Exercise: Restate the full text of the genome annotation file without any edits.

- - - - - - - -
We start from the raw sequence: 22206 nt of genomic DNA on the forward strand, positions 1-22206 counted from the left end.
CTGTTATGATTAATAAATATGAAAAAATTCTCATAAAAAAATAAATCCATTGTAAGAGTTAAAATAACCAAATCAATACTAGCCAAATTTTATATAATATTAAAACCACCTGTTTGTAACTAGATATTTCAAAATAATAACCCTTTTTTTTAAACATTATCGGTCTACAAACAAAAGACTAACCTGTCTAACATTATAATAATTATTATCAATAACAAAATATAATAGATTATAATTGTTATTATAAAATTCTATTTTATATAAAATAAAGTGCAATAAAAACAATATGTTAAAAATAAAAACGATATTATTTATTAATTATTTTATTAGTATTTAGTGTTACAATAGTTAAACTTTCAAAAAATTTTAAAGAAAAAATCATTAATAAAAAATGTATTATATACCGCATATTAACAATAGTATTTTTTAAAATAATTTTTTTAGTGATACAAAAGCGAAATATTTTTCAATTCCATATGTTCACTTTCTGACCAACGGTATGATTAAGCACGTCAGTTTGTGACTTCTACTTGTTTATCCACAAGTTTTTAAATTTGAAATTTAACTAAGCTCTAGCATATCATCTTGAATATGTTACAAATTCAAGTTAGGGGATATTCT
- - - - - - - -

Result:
We start from the raw sequence: 22206 nt of genomic DNA on the forward strand, positions 1-22206 counted from the left end.
CTGTTATGATTAATAAATATGAAAAAATTCTCATAAAAAAATAAATCCATTGTAAGAGTTAAAATAACCAAATCAATACTAGCCAAATTTTATATAATATTAAAACCACCTGTTTGTAACTAGATATTTCAAAATAATAACCCTTTTTTTTAAACATTATCGGTCTACAAACAAAAGACTAACCTGTCTAACATTATAATAATTATTATCAATAACAAAATATAATAGATTATAATTGTTATTATAAAATTCTATTTTATATAAAATAAAGTGCAATAAAAACAATATGTTAAAAATAAAAACGATATTATTTATTAATTATTTTATTAGTATTTAGTGTTACAATAGTTAAACTTTCAAAAAATTTTAAAGAAAAAATCATTAATAAAAAATGTATTATATACCGCATATTAACAATAGTATTTTTTAAAATAATTTTTTTAGTGATACAAAAGCGAAATATTTTTCAATTCCATATGTTCACTTTCTGACCAACGGTATGATTAAGCACGTCAGTTTGTGACTTCTACTTGTTTATCCACAAGTTTTTAAATTTGAAATTTAACTAAGCTCTAGCATATCATCTTGAATATGTTACAAATTCAAGTTAGGGGATATTCT